LANCASTER, Pa. - The towering figure emerges from the bare-bones clubhouse, passing the cement slabs and tarp rolls that some day will be a batting cage.
He lumbers to the home dugout, sits down and peers out at the green grass and brick facade of Clipper Magazine Stadium. There's only a number on the back of his jersey; he's another nameless member of the Lancaster Barnstormers, a first-year franchise in the independent Atlantic League.
In one way, this fresh, beautiful ballpark a few miles from the heart of Pennsylvania's Amish country is a perfect setting for his comeback story.
In another, the whole scene is torture.
What first sets Ryan Minor apart from most Atlantic Leaguers is his size - he's 6 feet 7 and 250 pounds. Then it's his resume.
Seven years ago, he was the Orioles' top prospect. He had size, power, good hands and a rocket arm. He also had the misfortune of being labeled the heir apparent at third base to a baseball legend.
Now he's a 31-year-old first/third baseman playing for $3,000 a month in a league that markets family entertainment ahead of baseball excellence. He's living in a host family's basement, three hours from his wife. He's hoping to get noticed in baseball's most respected independent league, one that once had Rickey Henderson and Ruben Sierra and now showcases John Rocker, among others.
"Hopefully, there is a chance for me to be picked up this year," Minor said. "It is still early, I guess, but every day gets a little later in the season. It is tough to sit here every day, but you have to do it."
Minor is only 75 miles from Baltimore, yet a world removed from Camden Yards.
A cruel path
For most who have dreamed of baseball stardom, there is that moment of clarity.
Whether it comes in Little League, American Legion, high school or beyond, eventually baseball proves too cruel.
Another path must be discovered.
For Minor, it is not that easy.
His life is sports; it has been since he was a child.
He was named by USA Today as one of the nation's 25 best high school players as a senior and was drafted by the Orioles. Instead, he went to the University of Oklahoma, where he starred in baseball and basketball.
His sophomore year, he helped lead the Sooners to a national baseball championship. His junior year, he was the Big Eight Conference's Player of the Year in basketball.
Drafted in both sports after his senior season, he was cut by the Philadelphia 76ers in training camp. He played a season in the Continental Basketball Association before the Orioles persuaded him to concentrate on baseball.
It looked like a brilliant move. In 1997, his first full season of pro baseball, Minor was named the organization's Player of the Year. By September 1998, he had made the jump from Double-A to the majors at the age of 24.
"At that point, he hadn't played a tremendous amount of baseball," said Orioles bench coach Sam Perlozzo. "But with the skills he had, we expected him to develop and blossom into a great player."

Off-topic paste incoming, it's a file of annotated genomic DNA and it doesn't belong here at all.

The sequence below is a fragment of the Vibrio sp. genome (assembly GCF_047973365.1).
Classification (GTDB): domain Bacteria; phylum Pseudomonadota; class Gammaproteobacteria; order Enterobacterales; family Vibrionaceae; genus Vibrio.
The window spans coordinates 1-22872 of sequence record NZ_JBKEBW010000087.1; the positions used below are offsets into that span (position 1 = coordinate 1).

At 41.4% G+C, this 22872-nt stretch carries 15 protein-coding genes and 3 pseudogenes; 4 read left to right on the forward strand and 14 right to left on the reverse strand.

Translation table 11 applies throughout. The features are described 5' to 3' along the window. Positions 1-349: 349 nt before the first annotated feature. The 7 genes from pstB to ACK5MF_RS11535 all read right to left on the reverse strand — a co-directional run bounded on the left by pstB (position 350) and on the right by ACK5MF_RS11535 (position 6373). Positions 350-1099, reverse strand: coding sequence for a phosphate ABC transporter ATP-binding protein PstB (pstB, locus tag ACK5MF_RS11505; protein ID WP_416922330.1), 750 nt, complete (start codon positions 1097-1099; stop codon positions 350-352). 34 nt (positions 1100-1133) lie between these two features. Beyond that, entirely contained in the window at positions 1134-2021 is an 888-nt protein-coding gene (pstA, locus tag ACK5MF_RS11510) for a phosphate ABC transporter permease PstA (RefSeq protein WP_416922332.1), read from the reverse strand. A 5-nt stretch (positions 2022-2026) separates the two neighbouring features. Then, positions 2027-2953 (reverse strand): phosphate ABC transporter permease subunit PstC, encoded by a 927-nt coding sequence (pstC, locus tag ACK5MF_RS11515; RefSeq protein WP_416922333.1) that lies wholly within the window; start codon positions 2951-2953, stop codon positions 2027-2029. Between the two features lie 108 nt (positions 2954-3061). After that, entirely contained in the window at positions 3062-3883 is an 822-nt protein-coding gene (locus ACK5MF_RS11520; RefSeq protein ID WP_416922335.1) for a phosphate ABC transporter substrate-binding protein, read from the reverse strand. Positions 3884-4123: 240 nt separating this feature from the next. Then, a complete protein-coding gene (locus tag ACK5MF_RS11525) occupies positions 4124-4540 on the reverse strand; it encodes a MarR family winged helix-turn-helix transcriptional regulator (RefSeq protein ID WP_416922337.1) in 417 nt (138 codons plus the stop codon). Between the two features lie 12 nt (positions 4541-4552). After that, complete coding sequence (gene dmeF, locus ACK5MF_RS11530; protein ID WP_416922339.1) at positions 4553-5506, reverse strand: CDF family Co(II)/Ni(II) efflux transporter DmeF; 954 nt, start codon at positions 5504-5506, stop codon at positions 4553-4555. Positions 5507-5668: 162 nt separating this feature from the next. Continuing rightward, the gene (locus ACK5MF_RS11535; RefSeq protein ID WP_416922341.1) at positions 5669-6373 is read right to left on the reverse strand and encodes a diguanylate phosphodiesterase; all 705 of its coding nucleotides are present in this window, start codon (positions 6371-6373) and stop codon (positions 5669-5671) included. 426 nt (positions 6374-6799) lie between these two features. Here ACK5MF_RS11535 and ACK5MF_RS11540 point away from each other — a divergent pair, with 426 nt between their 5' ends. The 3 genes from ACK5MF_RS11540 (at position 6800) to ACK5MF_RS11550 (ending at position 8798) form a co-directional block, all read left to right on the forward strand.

It's difficult to pinpoint why his career went south so rapidly, how Minor went from Baseball America's No. 1 Orioles prospect in 1998 to little more than a trivia question answer a few years later.
"You just wonder what went wrong," Minor said. "But the bottom line comes down to opportunities and producing when you get them, and I didn't do that in Baltimore at all."
Subbing for Ripken
Orioles pitching coach Ray Miller won't forget Sept. 20, 1998, the night the greatest three-word quote in club history was uttered.
"Does he know?"
Shortly before an ESPN Sunday night game against the New York Yankees, Cal Ripken decided he had had enough. After 2,632 consecutive games played, Ripken chose that evening to end his streak, and he informed Miller, his manager at the time.
Five minutes before the team went out on the field, Miller grabbed Minor, who had made his major league debut a week earlier.
"I ran into him in the hallway and I said, `Ryan, you are going to play [for Ripken],'" Miller remembered with a smile. "And he said, `Does he know?' That's exactly what he said."
Despite reports that he looked "like a deer in headlights," Minor said he wasn't scared when told the news. His question, he said, was an attempt to make light of the situation - one that ultimately would define his career. And maybe, indirectly, lead to its demise.
"I actually kind of felt like I was on a pedestal with Cal that night. It was kind of fun being in the press conference with him," Minor said. "That was kind of neat. I will always remember that."
With that start, Minor became Ripken's replacement, both literally and figuratively. But Ripken wasn't ready to retire. And first base was clogged with veterans such as Rafael Palmeiro, then Will Clark and Jeff Conine.
"I think it probably set him back, because he didn't get enough playing time," Miller said. "If he had went with a second-division or expansion club, where they'd give him two months to get set in, he probably would have done a lot better."